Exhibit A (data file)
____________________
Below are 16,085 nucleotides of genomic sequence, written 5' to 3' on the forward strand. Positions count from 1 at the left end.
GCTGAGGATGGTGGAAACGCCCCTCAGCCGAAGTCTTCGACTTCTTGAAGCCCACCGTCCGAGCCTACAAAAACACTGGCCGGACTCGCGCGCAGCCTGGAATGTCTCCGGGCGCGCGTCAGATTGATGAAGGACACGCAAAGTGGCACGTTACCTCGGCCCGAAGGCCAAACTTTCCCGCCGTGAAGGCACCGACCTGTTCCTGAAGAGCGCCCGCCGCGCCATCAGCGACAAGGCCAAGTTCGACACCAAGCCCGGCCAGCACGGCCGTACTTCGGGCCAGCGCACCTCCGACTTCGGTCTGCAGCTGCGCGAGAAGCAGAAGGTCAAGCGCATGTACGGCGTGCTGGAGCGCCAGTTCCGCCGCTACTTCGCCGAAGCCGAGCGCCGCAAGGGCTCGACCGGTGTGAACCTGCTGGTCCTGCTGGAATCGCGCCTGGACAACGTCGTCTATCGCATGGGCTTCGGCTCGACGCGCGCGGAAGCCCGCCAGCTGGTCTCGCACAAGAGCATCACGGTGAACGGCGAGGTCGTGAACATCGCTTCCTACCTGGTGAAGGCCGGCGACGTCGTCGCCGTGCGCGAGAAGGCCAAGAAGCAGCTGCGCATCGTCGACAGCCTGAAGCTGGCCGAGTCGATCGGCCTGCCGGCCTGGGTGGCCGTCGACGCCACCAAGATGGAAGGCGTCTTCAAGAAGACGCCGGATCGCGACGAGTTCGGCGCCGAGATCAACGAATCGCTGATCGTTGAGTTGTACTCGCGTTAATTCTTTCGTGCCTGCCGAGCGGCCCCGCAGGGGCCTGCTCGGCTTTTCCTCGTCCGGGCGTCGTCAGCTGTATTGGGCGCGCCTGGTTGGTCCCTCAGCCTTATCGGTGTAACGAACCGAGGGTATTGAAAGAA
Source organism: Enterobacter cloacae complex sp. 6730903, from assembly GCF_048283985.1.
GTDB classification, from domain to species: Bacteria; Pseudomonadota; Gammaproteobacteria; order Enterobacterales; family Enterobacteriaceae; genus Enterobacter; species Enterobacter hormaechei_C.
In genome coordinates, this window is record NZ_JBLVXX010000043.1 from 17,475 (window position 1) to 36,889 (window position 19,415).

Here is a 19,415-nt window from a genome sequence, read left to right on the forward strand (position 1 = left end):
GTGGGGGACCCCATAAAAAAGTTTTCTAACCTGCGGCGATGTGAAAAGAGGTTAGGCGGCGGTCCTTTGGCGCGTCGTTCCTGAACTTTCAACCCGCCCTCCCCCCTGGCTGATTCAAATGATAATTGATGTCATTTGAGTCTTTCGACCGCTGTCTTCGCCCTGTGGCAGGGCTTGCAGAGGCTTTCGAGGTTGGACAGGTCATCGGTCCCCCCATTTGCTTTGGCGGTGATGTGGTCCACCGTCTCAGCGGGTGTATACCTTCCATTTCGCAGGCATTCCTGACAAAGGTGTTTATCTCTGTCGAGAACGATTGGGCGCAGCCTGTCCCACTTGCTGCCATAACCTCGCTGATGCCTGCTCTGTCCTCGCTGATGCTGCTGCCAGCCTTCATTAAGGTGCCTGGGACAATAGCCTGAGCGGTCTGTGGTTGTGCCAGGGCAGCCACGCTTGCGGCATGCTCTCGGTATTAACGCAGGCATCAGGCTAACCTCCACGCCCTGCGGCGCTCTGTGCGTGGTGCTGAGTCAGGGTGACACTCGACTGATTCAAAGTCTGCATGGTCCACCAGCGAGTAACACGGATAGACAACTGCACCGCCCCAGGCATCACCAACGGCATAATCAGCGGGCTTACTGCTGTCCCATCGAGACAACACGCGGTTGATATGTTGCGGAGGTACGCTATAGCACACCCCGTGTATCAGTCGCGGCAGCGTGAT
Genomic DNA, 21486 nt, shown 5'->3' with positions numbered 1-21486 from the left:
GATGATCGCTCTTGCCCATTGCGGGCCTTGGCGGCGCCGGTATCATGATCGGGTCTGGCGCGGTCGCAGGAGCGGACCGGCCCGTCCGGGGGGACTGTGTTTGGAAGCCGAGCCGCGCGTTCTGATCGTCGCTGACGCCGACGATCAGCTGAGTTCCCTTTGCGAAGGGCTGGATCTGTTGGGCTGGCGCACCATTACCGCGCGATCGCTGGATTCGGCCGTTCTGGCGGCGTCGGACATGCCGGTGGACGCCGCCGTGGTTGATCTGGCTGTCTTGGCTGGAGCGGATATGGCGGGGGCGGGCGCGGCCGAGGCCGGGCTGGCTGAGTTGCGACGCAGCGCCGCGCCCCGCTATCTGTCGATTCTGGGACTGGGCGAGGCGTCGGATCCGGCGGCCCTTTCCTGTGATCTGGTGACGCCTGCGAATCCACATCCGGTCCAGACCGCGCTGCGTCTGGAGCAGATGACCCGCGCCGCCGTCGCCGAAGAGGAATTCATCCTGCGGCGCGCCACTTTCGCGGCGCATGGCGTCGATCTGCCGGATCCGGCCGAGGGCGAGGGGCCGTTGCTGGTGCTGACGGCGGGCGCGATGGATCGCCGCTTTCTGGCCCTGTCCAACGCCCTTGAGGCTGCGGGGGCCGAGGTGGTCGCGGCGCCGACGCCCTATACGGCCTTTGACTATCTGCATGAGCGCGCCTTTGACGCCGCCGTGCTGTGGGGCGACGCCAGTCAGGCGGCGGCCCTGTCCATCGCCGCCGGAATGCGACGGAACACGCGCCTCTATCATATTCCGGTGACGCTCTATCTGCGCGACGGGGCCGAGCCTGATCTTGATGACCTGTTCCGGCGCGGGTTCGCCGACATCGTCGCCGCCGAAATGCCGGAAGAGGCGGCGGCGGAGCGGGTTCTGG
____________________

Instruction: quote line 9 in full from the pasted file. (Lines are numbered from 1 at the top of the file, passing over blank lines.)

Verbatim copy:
GATGATCGCTCTTGCCCATTGCGGGCCTTGGCGGCGCCGGTATCATGATCGGGTCTGGCGCGGTCGCAGGAGCGGACCGGCCCGTCCGGGGGGACTGTGTTTGGAAGCCGAGCCGCGCGTTCTGATCGTCGCTGACGCCGACGATCAGCTGAGTTCCCTTTGCGAAGGGCTGGATCTGTTGGGCTGGCGCACCATTACCGCGCGATCGCTGGATTCGGCCGTTCTGGCGGCGTCGGACATGCCGGTGGACGCCGCCGTGGTTGATCTGGCTGTCTTGGCTGGAGCGGATATGGCGGGGGCGGGCGCGGCCGAGGCCGGGCTGGCTGAGTTGCGACGCAGCGCCGCGCCCCGCTATCTGTCGATTCTGGGACTGGGCGAGGCGTCGGATCCGGCGGCCCTTTCCTGTGATCTGGTGACGCCTGCGAATCCACATCCGGTCCAGACCGCGCTGCGTCTGGAGCAGATGACCCGCGCCGCCGTCGCCGAAGAGGAATTCATCCTGCGGCGCGCCACTTTCGCGGCGCATGGCGTCGATCTGCCGGATCCGGCCGAGGGCGAGGGGCCGTTGCTGGTGCTGACGGCGGGCGCGATGGATCGCCGCTTTCTGGCCCTGTCCAACGCCCTTGAGGCTGCGGGGGCCGAGGTGGTCGCGGCGCCGACGCCCTATACGGCCTTTGACTATCTGCATGAGCGCGCCTTTGACGCCGCCGTGCTGTGGGGCGACGCCAGTCAGGCGGCGGCCCTGTCCATCGCCGCCGGAATGCGACGGAACACGCGCCTCTATCATATTCCGGTGACGCTCTATCTGCGCGACGGGGCCGAGCCTGATCTTGATGACCTGTTCCGGCGCGGGTTCGCCGACATCGTCGCCGCCGAAATGCCGGAAGAGGCGGCGGCGGAGCGGGTTCTGG